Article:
The iWatch conundrum
If Apple makes it, would it sell? And if the market isn't there, would Apple bother?
Computerworld - For the past month or so, the hot topic among Apple users has been the iWatch. My RSS and Twitter feeds have blown up as bloggers and analysts have had a field day conjuring up futuristic what-if scenarios about what an iWatch would do, could do or should do -- and whether Apple would ever actually announce such a device.
Many digital bits and bytes have already been devoted to the mythical iWatch, with everyone from former Apple GUI guideline author Bruce Tognazzini to Computerworld's own Jonny Evans weighing in on the concept -- often in great detail.
I'm not yet sold. But I'm not willing to write off the possibilities. (Neither, apparently, is Samsung, which is pressing ahead with its own iWatch rival.)
Without anything real to evaluate hands on, it's almost impossible to predict the real-world usefulness of a new product. Much depends on the design, and how that design is implemented. Far too many gadgets have failed to live up to their promise, which is why they end up shoved in drawers and forgotten.
Why an iWatch?
When I think of an iWatch, I keep coming back to the question: Is this a good idea? If so, why? I asked a couple of Apple experts, Ben Bajarin, an analyst at Creative Strategies, and curiousrat.com's Harry Marks to weigh in with their thoughts.
"If Apple makes an iWatch - and I don't think it's imminent, meaning this year - it will be positioned as an accessory to iPhone, iPad, and Mac," said Bajarin. "That is the real opportunity: to add to the strength of the ecosystem and the 'works better together' solution."
"Many smart watches are doing baseline things like body monitor and sensors, which [an iWatch] may have," he said. "But I think the biggest opportunity is for glanceable data. Things like: when an email comes in, a phone call that just came in, etc. I can see this as a strong conduit for notifications. This way the watch becomes a visual display for glanceable info. [The iWatch] may not be where you read or answer an email, text, or phone call, but you can use it to decide whether or not you want to need to get your phone out and respond."
Even that might not be enough for some users, among them Marks. His main concern: Would an iWatch be useful enough to entice buyers to plunk down their money?
"If Apple did release a watch, it would take quite a bit for me to be interested," Marks said. "It would have to have all day battery life; FitBit technology; GPS; Bluetooth support for headphones; ample storage for music; a logical and efficient way to respond to messages without using voice and without requiring me to pull out my phone; interchangeable bands; and must cost no more than $150. Any more than that and I'll spend my money more wisely on a real watch."
- Want an Apple watch? Just 3D print one
- What to listen for during Apple's earnings call today
- Mac sales will again outstrip industry average
- Apple, IBM spell out enterprise support for iPhone, iPad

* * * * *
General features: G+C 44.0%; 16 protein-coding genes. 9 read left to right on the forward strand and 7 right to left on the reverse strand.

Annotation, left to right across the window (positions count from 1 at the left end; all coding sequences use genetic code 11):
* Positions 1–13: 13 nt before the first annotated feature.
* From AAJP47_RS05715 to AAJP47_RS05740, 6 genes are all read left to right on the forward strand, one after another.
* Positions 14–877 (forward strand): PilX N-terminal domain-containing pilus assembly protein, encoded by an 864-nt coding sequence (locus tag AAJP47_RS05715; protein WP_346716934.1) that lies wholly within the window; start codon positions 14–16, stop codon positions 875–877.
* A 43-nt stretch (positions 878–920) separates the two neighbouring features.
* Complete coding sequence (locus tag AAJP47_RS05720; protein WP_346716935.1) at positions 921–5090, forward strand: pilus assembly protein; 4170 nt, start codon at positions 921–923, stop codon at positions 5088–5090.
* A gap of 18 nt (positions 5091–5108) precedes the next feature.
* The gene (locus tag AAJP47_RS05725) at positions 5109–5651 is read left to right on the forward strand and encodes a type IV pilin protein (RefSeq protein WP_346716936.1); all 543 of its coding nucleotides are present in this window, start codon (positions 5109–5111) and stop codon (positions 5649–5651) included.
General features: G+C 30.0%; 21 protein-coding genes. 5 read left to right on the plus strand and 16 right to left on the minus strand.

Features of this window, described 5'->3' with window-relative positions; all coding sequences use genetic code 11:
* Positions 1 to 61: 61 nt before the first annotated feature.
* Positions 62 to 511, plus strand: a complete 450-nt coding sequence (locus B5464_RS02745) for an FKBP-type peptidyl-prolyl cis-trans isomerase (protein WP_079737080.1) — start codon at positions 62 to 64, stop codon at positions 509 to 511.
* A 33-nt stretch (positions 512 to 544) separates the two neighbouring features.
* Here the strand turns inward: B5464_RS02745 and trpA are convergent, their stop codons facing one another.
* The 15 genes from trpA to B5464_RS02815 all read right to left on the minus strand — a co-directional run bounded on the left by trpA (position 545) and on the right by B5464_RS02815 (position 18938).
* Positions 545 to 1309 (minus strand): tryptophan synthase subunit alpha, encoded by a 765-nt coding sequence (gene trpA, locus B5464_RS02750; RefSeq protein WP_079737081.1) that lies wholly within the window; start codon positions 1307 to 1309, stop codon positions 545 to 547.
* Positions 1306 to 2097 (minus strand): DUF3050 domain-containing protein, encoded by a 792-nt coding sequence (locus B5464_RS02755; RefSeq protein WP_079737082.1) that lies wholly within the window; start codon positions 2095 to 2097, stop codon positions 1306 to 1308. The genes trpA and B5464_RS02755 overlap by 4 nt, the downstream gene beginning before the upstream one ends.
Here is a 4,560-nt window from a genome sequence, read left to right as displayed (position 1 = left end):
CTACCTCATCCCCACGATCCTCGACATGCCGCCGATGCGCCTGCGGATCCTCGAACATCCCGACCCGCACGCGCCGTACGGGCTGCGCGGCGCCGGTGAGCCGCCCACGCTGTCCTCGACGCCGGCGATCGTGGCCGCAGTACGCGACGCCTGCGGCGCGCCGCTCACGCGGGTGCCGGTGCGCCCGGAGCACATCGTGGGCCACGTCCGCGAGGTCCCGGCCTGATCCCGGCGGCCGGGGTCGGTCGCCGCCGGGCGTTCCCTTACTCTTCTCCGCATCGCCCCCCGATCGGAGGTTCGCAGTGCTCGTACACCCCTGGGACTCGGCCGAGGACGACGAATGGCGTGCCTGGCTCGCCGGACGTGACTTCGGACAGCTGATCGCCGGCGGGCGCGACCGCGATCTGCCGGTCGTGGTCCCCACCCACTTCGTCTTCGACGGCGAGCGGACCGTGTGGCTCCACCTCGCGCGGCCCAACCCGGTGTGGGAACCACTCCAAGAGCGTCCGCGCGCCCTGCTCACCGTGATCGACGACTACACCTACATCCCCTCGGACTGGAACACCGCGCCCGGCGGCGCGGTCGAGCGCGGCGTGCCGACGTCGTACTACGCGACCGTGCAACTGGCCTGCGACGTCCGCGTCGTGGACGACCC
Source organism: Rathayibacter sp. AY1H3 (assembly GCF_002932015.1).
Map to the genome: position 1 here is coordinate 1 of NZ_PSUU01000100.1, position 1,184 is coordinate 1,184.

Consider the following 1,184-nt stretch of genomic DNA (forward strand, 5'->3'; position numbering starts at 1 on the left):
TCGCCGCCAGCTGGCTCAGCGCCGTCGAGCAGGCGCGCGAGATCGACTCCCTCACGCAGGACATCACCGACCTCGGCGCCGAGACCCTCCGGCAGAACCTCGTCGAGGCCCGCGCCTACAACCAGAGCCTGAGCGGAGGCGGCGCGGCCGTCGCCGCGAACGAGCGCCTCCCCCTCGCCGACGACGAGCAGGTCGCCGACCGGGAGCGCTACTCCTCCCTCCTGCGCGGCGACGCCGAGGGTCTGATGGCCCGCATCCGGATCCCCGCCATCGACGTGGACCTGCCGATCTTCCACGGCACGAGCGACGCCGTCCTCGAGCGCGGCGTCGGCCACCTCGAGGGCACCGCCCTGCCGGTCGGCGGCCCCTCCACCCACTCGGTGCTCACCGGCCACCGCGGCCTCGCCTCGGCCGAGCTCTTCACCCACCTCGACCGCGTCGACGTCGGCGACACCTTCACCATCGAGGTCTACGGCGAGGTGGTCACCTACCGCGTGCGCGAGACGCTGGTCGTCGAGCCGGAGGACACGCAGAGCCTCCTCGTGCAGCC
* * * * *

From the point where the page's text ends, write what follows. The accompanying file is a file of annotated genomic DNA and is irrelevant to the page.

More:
- Timeline: How Apple's iOS gained enterprise cred
- Apple and IBM: A winning combo for IT
- Why Microsoft isn't spooked by the Apple-IBM alliance
- Apple-IBM deal threatens Android's enterprise push
- IBM and Apple ties go way back
- Apple fashions 'brilliant' partnership with IBM for instant enterprise cred
- Three Best Practices to Help Enterprises Overcome BYOD Challenges The new Bring-Your-Own-Device (BYOD) environment presents challenges for IT managers and business leaders. This paper discusses how IT managers can address those challenges,...
- Intelligent Imaging for Improved Banking Performance and Profitability A new generation of "Intelligent Imaging" solutions has emerged that is helping banks remove the burden of paper in legacy processes, like loan...
- Shifting Gears: The Value of Customer-Driven Quality in Manufacturing In today's competitive manufacturing market, the customer must be the center of the quality universe. This paper details how manufacturers can improve customer...
- Aberdeen Group: Marketing Analytics for Manufacturing: Forging Customer Insights There are no recalls for poor marketing. Manufacturers need to get their customer intelligence and messaging right the first time. Learn how.
- IBM FlashSystem V840: Leveraging Software-Defined Flash to Drive Your Business With end-to-end, tightly integrated functionality and super-fast flash technology, products like IBM FlashSystem V840 Enterprise Performance Solution empower businesses to leverage the efficiency...
- Leveraging Flash Storage to Accelerate Oracle Real Application Clusters Join this webinar to understand the latest solid-state storage trends, the specific applications driving solid-state storage deployments and the benefits of deploying the... All Emerging Technologies White Papers | Webcasts
Our new bimonthly Internet of Things newsletter helps you keep pace with the rapidly evolving technologies, trends and developments related to the IoT. Subscribe now and stay up to date!